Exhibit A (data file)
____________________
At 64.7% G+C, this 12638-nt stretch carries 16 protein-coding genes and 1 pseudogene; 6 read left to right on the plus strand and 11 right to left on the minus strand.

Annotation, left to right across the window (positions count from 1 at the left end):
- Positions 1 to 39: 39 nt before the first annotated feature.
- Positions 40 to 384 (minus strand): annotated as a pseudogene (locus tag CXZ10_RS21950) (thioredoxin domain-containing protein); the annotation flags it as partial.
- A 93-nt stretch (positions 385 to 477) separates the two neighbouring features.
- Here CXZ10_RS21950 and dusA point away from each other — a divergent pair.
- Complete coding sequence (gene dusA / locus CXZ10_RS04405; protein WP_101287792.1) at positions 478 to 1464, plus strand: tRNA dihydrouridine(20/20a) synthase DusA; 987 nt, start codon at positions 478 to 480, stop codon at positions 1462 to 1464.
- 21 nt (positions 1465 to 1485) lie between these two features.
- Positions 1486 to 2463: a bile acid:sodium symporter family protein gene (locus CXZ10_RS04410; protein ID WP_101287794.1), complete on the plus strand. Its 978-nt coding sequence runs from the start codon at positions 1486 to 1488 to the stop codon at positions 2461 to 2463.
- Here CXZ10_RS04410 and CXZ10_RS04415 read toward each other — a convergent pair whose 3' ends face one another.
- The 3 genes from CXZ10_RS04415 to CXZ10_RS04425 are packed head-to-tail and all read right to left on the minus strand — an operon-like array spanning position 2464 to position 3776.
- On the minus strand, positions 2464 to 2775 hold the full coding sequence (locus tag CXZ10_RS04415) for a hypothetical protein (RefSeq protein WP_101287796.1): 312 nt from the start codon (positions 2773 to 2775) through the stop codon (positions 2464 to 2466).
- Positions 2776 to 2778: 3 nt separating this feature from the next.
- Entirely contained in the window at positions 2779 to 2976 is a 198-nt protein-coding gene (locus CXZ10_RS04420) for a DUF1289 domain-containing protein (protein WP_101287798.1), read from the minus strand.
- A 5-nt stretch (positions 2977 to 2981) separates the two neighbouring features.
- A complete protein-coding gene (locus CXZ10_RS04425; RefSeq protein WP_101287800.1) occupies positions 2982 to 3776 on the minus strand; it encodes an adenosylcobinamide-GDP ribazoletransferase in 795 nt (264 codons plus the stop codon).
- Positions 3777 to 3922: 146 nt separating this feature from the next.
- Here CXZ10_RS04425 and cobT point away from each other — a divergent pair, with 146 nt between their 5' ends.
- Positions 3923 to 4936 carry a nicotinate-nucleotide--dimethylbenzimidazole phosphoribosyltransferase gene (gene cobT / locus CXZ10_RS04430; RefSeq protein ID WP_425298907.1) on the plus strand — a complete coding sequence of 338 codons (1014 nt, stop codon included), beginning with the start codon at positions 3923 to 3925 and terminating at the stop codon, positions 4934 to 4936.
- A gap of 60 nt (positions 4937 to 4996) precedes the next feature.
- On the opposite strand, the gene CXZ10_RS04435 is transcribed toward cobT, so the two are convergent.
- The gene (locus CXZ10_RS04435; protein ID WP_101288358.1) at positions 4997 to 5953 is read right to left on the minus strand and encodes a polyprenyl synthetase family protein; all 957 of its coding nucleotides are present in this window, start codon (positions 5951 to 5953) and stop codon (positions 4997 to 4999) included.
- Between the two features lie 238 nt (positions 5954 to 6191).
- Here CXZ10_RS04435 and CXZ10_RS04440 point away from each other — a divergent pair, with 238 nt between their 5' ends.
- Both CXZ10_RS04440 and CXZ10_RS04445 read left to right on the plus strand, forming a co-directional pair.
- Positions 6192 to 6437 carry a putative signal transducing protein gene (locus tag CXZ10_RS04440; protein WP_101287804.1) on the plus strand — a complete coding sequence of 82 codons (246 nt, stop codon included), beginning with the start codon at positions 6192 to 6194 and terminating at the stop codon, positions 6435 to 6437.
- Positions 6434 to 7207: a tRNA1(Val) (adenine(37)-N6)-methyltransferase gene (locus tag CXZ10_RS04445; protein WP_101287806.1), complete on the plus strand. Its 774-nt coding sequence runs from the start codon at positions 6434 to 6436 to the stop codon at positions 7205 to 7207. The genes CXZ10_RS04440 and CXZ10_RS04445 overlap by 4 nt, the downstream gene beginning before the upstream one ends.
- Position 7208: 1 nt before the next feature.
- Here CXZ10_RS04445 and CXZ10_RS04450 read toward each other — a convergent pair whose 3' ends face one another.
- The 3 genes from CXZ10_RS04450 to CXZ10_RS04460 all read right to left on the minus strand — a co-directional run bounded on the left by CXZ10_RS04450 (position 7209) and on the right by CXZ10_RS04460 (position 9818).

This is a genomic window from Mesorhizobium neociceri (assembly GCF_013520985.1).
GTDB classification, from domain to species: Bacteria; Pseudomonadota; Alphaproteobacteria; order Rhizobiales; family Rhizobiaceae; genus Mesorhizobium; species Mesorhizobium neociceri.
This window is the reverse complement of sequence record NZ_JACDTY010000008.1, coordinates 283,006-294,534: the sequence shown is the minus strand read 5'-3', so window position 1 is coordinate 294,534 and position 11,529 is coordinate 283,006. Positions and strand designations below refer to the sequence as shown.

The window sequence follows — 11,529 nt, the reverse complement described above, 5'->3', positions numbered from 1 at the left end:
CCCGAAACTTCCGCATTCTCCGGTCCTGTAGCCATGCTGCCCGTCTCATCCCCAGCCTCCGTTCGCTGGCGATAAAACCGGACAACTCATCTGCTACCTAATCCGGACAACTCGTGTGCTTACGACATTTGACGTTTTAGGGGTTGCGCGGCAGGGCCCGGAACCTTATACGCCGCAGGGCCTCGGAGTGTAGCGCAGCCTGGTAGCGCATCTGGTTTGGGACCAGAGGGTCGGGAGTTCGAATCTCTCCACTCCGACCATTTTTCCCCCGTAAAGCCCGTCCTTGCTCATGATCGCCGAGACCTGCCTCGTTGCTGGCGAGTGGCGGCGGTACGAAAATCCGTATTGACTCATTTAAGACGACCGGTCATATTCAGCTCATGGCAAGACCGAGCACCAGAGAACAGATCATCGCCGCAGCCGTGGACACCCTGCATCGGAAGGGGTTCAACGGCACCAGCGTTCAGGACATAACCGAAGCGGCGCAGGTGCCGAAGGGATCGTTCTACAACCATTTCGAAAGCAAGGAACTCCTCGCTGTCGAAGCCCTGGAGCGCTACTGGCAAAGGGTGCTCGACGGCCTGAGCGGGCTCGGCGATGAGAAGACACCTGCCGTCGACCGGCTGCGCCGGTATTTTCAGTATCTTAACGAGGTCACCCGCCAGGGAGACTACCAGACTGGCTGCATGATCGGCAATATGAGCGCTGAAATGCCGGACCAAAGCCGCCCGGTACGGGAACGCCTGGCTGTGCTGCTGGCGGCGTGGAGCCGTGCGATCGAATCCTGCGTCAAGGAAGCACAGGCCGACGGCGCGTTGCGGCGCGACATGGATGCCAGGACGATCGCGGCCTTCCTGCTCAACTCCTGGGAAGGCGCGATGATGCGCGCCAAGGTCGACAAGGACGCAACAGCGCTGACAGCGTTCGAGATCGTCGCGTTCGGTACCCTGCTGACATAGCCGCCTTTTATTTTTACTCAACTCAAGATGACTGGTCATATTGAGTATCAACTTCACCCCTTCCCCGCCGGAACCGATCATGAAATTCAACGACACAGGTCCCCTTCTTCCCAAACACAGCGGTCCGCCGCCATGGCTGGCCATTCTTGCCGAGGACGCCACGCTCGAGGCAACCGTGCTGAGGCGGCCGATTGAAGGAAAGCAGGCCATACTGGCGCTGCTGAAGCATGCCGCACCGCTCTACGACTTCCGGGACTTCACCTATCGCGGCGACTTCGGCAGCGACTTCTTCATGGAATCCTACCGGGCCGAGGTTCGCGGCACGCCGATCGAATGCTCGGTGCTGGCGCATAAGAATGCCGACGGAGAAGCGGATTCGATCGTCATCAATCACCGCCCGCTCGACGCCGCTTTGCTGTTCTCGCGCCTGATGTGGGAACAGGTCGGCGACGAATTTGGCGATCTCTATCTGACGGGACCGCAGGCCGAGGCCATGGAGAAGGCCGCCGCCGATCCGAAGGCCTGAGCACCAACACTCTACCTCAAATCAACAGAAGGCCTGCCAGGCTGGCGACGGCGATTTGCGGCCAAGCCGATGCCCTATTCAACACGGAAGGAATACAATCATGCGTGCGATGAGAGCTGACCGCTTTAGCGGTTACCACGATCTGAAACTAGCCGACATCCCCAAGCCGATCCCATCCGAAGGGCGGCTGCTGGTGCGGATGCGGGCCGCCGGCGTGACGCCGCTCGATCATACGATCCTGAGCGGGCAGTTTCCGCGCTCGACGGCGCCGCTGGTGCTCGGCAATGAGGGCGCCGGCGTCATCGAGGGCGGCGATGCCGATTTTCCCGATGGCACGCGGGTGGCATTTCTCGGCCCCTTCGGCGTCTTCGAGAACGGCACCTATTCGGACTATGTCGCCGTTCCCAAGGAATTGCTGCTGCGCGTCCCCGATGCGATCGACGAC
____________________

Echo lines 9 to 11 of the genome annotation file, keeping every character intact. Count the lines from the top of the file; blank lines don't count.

- Positions 1486 to 2463: a bile acid:sodium symporter family protein gene (locus CXZ10_RS04410; protein ID WP_101287794.1), complete on the plus strand. Its 978-nt coding sequence runs from the start codon at positions 1486 to 1488 to the stop codon at positions 2461 to 2463.
- Here CXZ10_RS04410 and CXZ10_RS04415 read toward each other — a convergent pair whose 3' ends face one another.
- The 3 genes from CXZ10_RS04415 to CXZ10_RS04425 are packed head-to-tail and all read right to left on the minus strand — an operon-like array spanning position 2464 to position 3776.